The Organisation for Economic Co-operation and Development (OECD) makes a downward revision of India’s growth projection for 2017 attributing it to the transitory effects of demonetisation and the implementation of the Goods and Services Tax (GST).
In its June 2017 report, OECD pointed out a positive outlook for India stating that the economic growth in India will remain the fastest-growing in the G20 economy. However, the latest projection by the Paris-based association states that India’s economic growth will likely reach 6.7 pc in place of 7.3 pc predicted in June.
The downward revision by OECD comes as a result of the recent economic reforms implemented in India. The calling off of the old high currency notes in November 2016 and the recent imposition of the GST are cited as the major reasons.
The report also indicates that the fiscal growth of India in 2018 will reach 7.2 pc leaving behind the revised growth of China (6.6 pc) in 2018. However, for the present financial year, China’s growth prospects have received an upward revision to 6.8 pc keeping the country atop in the list.
Future growth promises in India
Although the last quarter growth in India witnessed a downward revision, OECD points out that in the longer run, the GST is expected to boost investment, productivity and growth. In an interview with MIG TV in March 2017, OECD secretary-general, Angel Gurría said, “India is taking bold economic reforms and it is giving confidence about the future. So, the Indian as well as the foreign investors are getting interested and wants to participate in the future growth of the economy.”
When asked about whether India was in an ideal position to implement reforms such as demonetisation and GST, Gurría said, “No, I don’t agree that the conditions have to be ideal before you start the reforms. I think you have to start the reforms the moment you have the political possibility of doing that which means when the government is strong, it has a strong leadership and it has the votes to carry through.”
The interim economic outlook projection’s downward revision for India is not just for 2017 but also for 2018. In June 2017, the OECD predicted that India’s GDP growth in 2018 will by 7.7 pc, which is now projected as 7.2 pc. Although it is believed that India will overtake China in terms of growth in 2018, the downward assessment is observed as a critical appreciation of India’s recent fiscal reforms.
Focus on sustainable and inclusive medium-term growth
In its latest Interim Economic Outlook, OECD summarises the world economy by stating, “The world economy has picked up momentum, as expanding investment, employment and trade support synchronised growth across most countries.”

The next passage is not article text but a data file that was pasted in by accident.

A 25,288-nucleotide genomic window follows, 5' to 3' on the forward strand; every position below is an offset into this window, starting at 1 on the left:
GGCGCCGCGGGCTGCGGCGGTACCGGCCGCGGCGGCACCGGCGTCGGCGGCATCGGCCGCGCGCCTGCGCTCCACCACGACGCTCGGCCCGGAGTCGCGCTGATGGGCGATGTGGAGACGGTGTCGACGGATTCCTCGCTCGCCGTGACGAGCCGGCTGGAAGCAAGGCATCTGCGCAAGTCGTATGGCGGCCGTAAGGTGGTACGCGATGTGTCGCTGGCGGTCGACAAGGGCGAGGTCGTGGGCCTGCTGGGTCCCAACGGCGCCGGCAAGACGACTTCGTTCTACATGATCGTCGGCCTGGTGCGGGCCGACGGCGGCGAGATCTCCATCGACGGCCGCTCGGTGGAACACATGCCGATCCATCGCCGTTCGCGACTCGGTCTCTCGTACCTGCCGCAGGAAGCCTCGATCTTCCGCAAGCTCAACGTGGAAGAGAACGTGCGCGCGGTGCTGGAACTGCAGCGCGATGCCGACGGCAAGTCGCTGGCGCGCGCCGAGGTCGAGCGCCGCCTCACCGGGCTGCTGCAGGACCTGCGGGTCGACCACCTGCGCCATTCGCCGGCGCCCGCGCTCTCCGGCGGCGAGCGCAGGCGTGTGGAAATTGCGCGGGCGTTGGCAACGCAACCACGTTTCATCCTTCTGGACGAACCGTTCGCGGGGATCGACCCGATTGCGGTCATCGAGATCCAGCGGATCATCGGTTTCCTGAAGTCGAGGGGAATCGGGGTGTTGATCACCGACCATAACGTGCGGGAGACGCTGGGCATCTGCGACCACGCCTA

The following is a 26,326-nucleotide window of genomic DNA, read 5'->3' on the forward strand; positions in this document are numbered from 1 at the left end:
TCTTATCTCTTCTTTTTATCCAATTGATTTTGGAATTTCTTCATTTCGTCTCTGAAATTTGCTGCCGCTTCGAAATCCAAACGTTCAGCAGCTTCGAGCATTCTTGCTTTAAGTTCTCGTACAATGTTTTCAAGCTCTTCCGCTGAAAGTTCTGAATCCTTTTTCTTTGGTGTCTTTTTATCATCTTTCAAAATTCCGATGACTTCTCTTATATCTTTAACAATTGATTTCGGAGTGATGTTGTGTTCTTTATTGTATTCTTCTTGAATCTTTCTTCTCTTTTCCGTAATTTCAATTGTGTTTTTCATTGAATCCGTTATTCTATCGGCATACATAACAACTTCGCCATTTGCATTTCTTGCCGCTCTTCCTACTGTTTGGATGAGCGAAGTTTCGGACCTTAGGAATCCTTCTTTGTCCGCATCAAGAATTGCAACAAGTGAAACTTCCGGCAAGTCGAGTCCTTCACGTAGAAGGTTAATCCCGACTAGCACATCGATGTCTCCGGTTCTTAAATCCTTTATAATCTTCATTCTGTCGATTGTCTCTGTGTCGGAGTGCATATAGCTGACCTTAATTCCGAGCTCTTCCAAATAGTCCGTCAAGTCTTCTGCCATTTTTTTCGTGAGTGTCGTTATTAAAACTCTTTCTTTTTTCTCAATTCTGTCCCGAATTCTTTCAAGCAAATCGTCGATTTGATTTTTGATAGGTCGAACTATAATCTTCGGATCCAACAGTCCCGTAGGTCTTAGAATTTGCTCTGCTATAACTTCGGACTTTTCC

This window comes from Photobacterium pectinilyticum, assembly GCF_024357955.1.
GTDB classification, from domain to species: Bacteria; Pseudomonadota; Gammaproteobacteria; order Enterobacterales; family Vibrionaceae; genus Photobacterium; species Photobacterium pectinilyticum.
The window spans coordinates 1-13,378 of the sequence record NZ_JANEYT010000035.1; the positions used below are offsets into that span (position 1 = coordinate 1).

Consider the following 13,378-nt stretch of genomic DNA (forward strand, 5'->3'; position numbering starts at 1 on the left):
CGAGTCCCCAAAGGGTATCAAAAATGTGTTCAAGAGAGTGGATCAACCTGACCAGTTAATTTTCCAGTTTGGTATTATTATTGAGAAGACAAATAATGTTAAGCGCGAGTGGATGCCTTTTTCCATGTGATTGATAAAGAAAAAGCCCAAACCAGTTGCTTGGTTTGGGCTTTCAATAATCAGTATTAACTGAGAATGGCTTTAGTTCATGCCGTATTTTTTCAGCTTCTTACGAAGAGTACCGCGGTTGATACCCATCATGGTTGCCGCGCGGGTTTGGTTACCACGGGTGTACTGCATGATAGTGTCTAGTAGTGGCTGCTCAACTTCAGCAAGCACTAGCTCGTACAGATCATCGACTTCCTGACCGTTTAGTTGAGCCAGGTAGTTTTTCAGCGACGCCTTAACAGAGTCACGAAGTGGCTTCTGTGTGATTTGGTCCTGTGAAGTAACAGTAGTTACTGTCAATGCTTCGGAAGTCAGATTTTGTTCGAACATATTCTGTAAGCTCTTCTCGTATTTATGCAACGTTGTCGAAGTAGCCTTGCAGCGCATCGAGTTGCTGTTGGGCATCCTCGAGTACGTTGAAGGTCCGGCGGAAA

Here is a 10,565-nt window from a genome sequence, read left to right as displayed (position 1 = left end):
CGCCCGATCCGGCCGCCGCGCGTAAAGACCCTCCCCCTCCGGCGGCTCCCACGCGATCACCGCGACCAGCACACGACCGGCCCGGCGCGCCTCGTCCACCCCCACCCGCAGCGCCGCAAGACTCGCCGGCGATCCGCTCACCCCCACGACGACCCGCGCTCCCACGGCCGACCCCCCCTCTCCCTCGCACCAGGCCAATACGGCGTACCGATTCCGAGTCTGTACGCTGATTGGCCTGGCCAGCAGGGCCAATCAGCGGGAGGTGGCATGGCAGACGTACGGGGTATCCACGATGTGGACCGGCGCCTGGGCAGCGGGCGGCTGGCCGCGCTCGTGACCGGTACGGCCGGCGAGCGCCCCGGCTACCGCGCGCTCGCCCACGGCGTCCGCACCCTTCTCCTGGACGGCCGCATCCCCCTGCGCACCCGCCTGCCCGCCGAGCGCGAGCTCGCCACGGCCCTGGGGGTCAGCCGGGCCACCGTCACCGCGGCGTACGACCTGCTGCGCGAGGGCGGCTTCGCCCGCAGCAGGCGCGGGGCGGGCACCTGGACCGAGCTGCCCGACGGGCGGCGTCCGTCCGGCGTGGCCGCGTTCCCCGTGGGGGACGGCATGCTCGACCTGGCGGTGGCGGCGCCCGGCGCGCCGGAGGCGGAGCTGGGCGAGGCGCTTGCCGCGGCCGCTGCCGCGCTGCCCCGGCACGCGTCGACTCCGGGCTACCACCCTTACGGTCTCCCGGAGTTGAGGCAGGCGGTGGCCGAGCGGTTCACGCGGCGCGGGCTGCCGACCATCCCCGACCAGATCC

While 2017 has depicted a suitable global expansion (3.5 pc) over 2016 and the upcoming year also gearing up for a further growth of 3.7 pc, OECD, in this report pointed out how strong, sustainable and inclusive medium-term growth is yet to be secured.
“The short-term outlook is more broad-based and the upturn is promising, but there is no room for complacency,” said OECD chief economist Catherine L Mann. “Monetary policy should remain accommodative in some economies but with an eye on financial stability so as to remain supportive of further rebalancing towards fiscal and structural initiatives. Structural efforts need to be intensified to bolster the nascent investment recovery, to address slow productivity growth and to ensure the recovery yields benefits for all.”
Europe’s upward revision; worst for the UK
OECD observes the euro area to grow at a projected 2.1 pc in 2017 and a 1.9 pc in 2018. The upward revisions were attributed to the stronger growth in key European countries.
Germany is likely to grow by 2.2 pc in 2017 and 2.1 pc in 2018, France by 1.7 pc in 2017 and 1.6 pc in 2018, while Italy will see a 1.4 pc growth rate this year and a 1.2 pc rate in 2018.
The revised projections reflect stronger-than-expected performance in the first half of 2017, in the context of rising employment rates, accommodative monetary policy and reduced political uncertainty. The upswing is also driven by stronger consumption growth and investment, as well as healthy export growth.
In the United Kingdom (UK), the previously identified growth slowdown is expected to continue through 2018, while uncertainty remains over the outcome of negotiations around the decision to leave the European Union. Although, the unemployment rate has fallen to below 4.5 pc, weak productivity and real wage growth persist. According to the OECD report, the UK is projected to grow by 1.6 pc in 2017 and 1 pc in 2018.
OECD in its Interim Economic Outlook concluded with renewed calls on policymakers to enact a rebalancing from monetary to fiscal and structural support for growth and wages. It called for better use of tax and spending policies to achieve more inclusive growth and says increased structural reform efforts will be needed across all countries to boost productivity, wages and skills.